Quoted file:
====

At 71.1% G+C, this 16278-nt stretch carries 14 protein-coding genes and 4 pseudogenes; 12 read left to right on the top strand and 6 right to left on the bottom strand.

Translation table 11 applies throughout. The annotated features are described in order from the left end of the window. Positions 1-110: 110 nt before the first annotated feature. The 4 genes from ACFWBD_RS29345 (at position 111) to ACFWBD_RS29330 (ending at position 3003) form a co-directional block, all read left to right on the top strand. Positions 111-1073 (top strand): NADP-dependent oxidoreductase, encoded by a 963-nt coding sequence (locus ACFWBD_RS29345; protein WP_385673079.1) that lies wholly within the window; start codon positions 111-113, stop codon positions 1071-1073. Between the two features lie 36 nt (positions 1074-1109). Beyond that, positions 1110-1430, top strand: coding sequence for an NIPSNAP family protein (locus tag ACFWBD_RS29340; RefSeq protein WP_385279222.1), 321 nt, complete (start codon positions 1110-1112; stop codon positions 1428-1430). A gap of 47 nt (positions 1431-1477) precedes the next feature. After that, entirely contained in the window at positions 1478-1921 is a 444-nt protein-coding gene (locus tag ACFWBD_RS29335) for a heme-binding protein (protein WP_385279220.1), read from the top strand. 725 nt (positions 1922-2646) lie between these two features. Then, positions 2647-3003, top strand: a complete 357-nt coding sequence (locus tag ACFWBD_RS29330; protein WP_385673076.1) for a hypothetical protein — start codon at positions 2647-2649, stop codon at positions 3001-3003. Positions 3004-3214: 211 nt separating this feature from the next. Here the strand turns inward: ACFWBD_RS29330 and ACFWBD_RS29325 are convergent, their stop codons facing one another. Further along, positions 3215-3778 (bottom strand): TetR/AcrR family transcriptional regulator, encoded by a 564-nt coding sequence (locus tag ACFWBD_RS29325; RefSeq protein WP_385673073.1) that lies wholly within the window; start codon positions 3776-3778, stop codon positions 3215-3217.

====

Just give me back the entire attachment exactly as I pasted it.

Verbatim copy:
At 71.1% G+C, this 16278-nt stretch carries 14 protein-coding genes and 4 pseudogenes; 12 read left to right on the top strand and 6 right to left on the bottom strand.

Translation table 11 applies throughout. The annotated features are described in order from the left end of the window. Positions 1-110: 110 nt before the first annotated feature. The 4 genes from ACFWBD_RS29345 (at position 111) to ACFWBD_RS29330 (ending at position 3003) form a co-directional block, all read left to right on the top strand. Positions 111-1073 (top strand): NADP-dependent oxidoreductase, encoded by a 963-nt coding sequence (locus ACFWBD_RS29345; protein WP_385673079.1) that lies wholly within the window; start codon positions 111-113, stop codon positions 1071-1073. Between the two features lie 36 nt (positions 1074-1109). Beyond that, positions 1110-1430, top strand: coding sequence for an NIPSNAP family protein (locus tag ACFWBD_RS29340; RefSeq protein WP_385279222.1), 321 nt, complete (start codon positions 1110-1112; stop codon positions 1428-1430). A gap of 47 nt (positions 1431-1477) precedes the next feature. After that, entirely contained in the window at positions 1478-1921 is a 444-nt protein-coding gene (locus tag ACFWBD_RS29335) for a heme-binding protein (protein WP_385279220.1), read from the top strand. 725 nt (positions 1922-2646) lie between these two features. Then, positions 2647-3003, top strand: a complete 357-nt coding sequence (locus tag ACFWBD_RS29330; protein WP_385673076.1) for a hypothetical protein — start codon at positions 2647-2649, stop codon at positions 3001-3003. Positions 3004-3214: 211 nt separating this feature from the next. Here the strand turns inward: ACFWBD_RS29330 and ACFWBD_RS29325 are convergent, their stop codons facing one another. Further along, positions 3215-3778 (bottom strand): TetR/AcrR family transcriptional regulator, encoded by a 564-nt coding sequence (locus tag ACFWBD_RS29325; RefSeq protein WP_385673073.1) that lies wholly within the window; start codon positions 3776-3778, stop codon positions 3215-3217.